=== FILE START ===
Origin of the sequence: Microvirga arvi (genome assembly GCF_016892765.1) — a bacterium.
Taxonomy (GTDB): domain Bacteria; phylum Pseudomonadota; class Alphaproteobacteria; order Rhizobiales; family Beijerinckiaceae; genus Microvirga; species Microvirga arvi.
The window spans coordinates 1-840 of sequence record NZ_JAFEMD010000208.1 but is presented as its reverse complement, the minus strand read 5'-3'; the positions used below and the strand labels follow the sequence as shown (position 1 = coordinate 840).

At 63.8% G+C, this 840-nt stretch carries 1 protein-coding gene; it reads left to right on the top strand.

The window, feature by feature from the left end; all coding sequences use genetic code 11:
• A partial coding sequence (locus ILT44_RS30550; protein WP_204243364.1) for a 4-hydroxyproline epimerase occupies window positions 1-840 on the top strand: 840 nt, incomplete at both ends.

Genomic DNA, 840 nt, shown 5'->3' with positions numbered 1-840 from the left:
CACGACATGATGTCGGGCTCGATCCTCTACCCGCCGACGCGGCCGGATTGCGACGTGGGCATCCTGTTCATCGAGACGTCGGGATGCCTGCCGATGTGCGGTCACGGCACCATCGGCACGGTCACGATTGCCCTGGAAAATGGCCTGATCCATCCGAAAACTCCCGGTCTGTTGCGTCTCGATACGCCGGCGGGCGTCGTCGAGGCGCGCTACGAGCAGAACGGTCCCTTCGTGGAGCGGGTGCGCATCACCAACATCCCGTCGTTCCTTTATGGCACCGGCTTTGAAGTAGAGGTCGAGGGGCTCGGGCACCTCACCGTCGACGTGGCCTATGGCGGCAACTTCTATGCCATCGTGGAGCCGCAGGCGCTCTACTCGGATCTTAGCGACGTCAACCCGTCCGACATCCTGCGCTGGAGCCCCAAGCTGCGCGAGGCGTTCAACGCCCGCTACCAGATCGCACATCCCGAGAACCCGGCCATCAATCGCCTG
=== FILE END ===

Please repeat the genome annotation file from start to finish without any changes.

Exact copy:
Origin of the sequence: Microvirga arvi (genome assembly GCF_016892765.1) — a bacterium.
Taxonomy (GTDB): domain Bacteria; phylum Pseudomonadota; class Alphaproteobacteria; order Rhizobiales; family Beijerinckiaceae; genus Microvirga; species Microvirga arvi.
The window spans coordinates 1-840 of sequence record NZ_JAFEMD010000208.1 but is presented as its reverse complement, the minus strand read 5'-3'; the positions used below and the strand labels follow the sequence as shown (position 1 = coordinate 840).

At 63.8% G+C, this 840-nt stretch carries 1 protein-coding gene; it reads left to right on the top strand.

The window, feature by feature from the left end; all coding sequences use genetic code 11:
• A partial coding sequence (locus ILT44_RS30550; protein WP_204243364.1) for a 4-hydroxyproline epimerase occupies window positions 1-840 on the top strand: 840 nt, incomplete at both ends.

Genomic DNA, 840 nt, shown 5'->3' with positions numbered 1-840 from the left:
CACGACATGATGTCGGGCTCGATCCTCTACCCGCCGACGCGGCCGGATTGCGACGTGGGCATCCTGTTCATCGAGACGTCGGGATGCCTGCCGATGTGCGGTCACGGCACCATCGGCACGGTCACGATTGCCCTGGAAAATGGCCTGATCCATCCGAAAACTCCCGGTCTGTTGCGTCTCGATACGCCGGCGGGCGTCGTCGAGGCGCGCTACGAGCAGAACGGTCCCTTCGTGGAGCGGGTGCGCATCACCAACATCCCGTCGTTCCTTTATGGCACCGGCTTTGAAGTAGAGGTCGAGGGGCTCGGGCACCTCACCGTCGACGTGGCCTATGGCGGCAACTTCTATGCCATCGTGGAGCCGCAGGCGCTCTACTCGGATCTTAGCGACGTCAACCCGTCCGACATCCTGCGCTGGAGCCCCAAGCTGCGCGAGGCGTTCAACGCCCGCTACCAGATCGCACATCCCGAGAACCCGGCCATCAATCGCCTG